Color. It played a central role in the recent production of Aubergine Days at the Boomerang Theatre, and it plays a subtler but no less effective part in Joe Penhall's trenchant drama about mental illness Some Voices, currently being given a smashing production at the Greenwich St. Theatre.
The acid-green and steel blue setting by Valerie Green, decorated with bas-relief images of food objects (appropriately, one of the main characters is a restaurateur who uses food as a way to bond with his mentally ill brother), abetted by Douglas Filomena's cold blue-and-white lighting, instantly created a mood that comforted and unsettled at the same time, perfectly in line with Penhall's eloquently moving, razor-sharp text. Green also contributed low-key costumes that never called undue attention to the fact that they were perfectly color-coordinated to the production, just as they were perfectly coordinated to the characters and their social, economic, and mental situations.
Victor Villar-Hauser gave Ray, the schizophrenic main character, a heartbreaking charm, and negotiated every twist and turn of his character's quicksilver personality with astonishing ease. Laoisa Sexton, as Laura, the abused and pregnant girl that Ray falls in love with, was equally heartbreaking, her character's steely fragility evident with every tiny, defiant gesture. As Ray's sympathetic but frustrated older brother, Mike Finesilver was a beautifully warm, truly supporting presence. Good work also came from David Costelloe as Laura's menacing ex-boyfriend, and Patrick Tull as one of Ray's fellow mental patients. Kevin Kittle directed with surgical precision.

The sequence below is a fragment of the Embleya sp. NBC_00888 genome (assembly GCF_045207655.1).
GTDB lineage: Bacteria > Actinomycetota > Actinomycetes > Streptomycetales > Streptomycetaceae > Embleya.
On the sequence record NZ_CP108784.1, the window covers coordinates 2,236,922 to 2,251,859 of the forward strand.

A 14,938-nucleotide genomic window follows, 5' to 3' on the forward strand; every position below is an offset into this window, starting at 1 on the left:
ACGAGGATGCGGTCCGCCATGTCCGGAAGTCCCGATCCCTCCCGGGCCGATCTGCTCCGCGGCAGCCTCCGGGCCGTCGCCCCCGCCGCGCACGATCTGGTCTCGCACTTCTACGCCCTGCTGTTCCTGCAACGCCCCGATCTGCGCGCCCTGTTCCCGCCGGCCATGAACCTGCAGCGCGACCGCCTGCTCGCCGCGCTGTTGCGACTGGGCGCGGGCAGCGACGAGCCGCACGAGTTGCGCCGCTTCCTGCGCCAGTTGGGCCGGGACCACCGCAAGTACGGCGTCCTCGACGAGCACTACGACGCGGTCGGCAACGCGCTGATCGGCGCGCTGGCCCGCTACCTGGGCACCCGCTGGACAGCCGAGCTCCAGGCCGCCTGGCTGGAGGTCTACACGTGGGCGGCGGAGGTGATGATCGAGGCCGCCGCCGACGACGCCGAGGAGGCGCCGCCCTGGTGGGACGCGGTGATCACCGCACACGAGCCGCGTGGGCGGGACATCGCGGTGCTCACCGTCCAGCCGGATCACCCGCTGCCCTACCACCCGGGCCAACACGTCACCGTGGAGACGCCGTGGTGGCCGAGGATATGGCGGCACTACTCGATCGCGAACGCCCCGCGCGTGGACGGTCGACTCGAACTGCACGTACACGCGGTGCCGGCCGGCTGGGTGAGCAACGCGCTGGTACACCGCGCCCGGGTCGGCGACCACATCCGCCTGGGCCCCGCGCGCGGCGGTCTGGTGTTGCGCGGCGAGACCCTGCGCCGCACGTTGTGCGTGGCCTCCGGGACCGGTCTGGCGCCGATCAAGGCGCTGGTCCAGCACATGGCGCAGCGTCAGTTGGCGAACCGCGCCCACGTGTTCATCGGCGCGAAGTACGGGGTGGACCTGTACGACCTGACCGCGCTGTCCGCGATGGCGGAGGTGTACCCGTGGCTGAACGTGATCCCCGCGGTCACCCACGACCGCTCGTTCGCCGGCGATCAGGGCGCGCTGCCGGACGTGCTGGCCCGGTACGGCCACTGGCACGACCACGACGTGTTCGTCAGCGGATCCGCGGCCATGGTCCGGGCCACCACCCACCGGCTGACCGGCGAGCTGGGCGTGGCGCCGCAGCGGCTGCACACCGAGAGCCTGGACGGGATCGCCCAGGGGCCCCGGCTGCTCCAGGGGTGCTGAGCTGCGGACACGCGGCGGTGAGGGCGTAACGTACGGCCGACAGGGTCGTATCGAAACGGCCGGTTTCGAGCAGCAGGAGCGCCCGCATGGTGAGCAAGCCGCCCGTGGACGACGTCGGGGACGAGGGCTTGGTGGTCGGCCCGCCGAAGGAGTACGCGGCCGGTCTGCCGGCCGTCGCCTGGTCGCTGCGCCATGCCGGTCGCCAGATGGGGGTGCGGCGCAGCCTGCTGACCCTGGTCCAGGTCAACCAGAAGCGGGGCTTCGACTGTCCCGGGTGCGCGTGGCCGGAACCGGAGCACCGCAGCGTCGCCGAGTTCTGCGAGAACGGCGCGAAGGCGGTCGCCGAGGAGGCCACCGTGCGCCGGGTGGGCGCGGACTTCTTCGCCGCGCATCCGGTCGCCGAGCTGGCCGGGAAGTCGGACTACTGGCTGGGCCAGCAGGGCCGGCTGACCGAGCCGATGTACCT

Ludovica Villar-Hauser, who directed and produced the long-running Off-Broadway hit The Countess (which also got its start at the Greenwich Street Theatre), is producing Some Voices, a shrewd move on her part. Penhall's latest play, blue/orange, is currently a huge hit in London's West End, recently winning the Olivier Award for best new drama. With blue/orange poised to come to New York later this season, and Villar-Hauser's Off-Broadway track record, it's a natural for another successful transfer. And even if the show doesn't transfer, it absolutely serves as a brilliant introduction to Penhall, one of the sharpest new playwrights on either side of the Pond. That cold, steel-blue and acid-green pond.
Return to Volume Eight, Number nine Index
Return to Volume Eight Index
Return to Home Page
Copyright 2001 Doug DeVita